1928-01-01

The deLavaud Automatic Transmission 280038

MENTIONING the various attempts that have been made to secure continuous progressive changes of gear in the automobile, the author states that nothing of this sort is of value unless it is automatic.
He has designed a transmission consisting of a wabble-plate which actuates six connecting-rods that operate as many roller clutches on the rear axle. Changes in speed result from varying the inclination of the wabble-plate, and this is controlled automatically through the combined effects of inertia and the reaction of resistance.
This transmission has been applied to a number of cars of different weights, some of which have seen much service. The action of the various elements of the transmission is analyzed with the aid of drawings, diagrams and formulas, and the proportions that have been found most successful are stated. This transmission is combined with a gearless differential and a planetary reverse-gear.
Some who took part in the discussion were handicapped by not understanding clearly the action of the transmission. This probably was due, in part at least, to an error in the translation as it appeared in the preprint of the paper, which made it appear that the effect of inertia was to straighten the disc in the transmission, rather than to make it assume a greater inclination. The error was corrected, and answers to remarks in the discussion have been given by M. deLavaud in a written communication, as he was not present at the meeting.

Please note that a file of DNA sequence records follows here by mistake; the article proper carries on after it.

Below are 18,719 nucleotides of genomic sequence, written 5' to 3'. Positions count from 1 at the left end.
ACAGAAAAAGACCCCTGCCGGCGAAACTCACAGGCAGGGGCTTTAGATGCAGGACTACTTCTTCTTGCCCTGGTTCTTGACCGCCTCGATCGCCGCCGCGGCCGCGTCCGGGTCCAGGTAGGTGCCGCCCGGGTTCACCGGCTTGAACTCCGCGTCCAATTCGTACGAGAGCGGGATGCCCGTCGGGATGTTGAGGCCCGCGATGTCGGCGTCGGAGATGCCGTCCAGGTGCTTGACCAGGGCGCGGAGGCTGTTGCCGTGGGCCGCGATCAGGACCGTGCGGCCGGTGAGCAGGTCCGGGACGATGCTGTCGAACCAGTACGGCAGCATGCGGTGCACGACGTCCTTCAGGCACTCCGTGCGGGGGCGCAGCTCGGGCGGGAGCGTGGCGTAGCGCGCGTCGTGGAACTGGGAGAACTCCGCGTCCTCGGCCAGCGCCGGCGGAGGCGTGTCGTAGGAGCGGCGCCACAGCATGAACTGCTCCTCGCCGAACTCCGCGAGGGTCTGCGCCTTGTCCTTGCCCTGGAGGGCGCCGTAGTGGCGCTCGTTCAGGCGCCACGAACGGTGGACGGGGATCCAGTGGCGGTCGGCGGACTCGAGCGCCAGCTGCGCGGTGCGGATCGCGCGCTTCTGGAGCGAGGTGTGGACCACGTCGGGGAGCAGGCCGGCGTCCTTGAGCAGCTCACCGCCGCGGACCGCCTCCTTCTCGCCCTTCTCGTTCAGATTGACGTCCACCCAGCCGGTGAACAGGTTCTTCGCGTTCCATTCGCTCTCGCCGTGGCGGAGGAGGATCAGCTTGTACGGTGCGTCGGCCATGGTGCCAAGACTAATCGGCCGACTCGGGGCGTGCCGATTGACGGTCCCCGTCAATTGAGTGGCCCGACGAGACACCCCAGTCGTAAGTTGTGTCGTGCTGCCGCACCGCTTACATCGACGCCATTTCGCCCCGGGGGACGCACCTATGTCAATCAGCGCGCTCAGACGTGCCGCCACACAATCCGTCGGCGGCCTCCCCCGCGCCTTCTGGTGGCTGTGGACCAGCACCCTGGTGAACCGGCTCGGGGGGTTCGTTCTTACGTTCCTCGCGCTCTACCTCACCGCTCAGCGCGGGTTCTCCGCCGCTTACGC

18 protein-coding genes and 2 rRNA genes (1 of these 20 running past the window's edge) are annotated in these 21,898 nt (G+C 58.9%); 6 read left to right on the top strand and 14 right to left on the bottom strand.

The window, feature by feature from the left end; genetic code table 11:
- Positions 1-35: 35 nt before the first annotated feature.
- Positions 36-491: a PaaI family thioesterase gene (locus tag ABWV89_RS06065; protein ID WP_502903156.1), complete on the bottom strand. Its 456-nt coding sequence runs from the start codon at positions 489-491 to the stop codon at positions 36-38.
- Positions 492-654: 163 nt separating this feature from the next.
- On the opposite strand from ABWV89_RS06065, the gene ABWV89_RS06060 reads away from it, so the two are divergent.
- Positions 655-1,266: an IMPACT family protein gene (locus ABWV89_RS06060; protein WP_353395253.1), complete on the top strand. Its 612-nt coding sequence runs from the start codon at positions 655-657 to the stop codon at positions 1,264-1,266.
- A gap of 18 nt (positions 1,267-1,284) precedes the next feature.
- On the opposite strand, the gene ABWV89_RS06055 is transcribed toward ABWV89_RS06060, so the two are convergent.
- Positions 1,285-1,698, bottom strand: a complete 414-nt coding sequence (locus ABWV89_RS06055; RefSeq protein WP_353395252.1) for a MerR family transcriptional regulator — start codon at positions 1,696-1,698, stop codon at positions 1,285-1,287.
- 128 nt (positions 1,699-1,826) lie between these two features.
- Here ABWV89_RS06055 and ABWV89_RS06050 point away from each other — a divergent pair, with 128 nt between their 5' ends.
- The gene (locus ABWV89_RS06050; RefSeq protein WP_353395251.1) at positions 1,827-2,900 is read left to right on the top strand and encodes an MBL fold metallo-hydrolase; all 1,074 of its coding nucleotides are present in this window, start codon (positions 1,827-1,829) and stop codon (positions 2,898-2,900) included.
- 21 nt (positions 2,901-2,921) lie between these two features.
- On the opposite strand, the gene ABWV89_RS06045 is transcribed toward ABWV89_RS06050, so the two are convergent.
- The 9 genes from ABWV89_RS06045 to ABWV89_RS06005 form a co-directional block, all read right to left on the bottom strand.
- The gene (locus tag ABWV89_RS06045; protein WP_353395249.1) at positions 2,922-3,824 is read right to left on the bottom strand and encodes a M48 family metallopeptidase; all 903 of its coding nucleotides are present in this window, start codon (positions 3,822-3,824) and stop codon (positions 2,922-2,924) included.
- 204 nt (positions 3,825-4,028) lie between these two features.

Criticism of the transmission was made on the grounds of increased complication and expense, increased unsprung weight, predicted short life for the one-way clutches, and rendering the engine unable to act as a brake. All these criticisms are answered by M. deLavaud, who believes that the cost would not be greater in quantity manufacture than that of the conventional construction, that the additional unsprung weight is unobjectionable, that the one-way clutches are so made that they have proved to be as durable as any other part of the car, and that using the engine as a brake is undesirable.
Approval of several features in the transmission is expressed by the discussers, who believe that simplification of the control system is desirable and that automatic control cannot come as a result of gradual evolution. Saving in fuel consumption, in wear and tear of the car mechanism, and in maintenance expense are seen to be probable results of the adoption of an automatic transmission that would reduce the average number of engine revolutions per mile of car travel.

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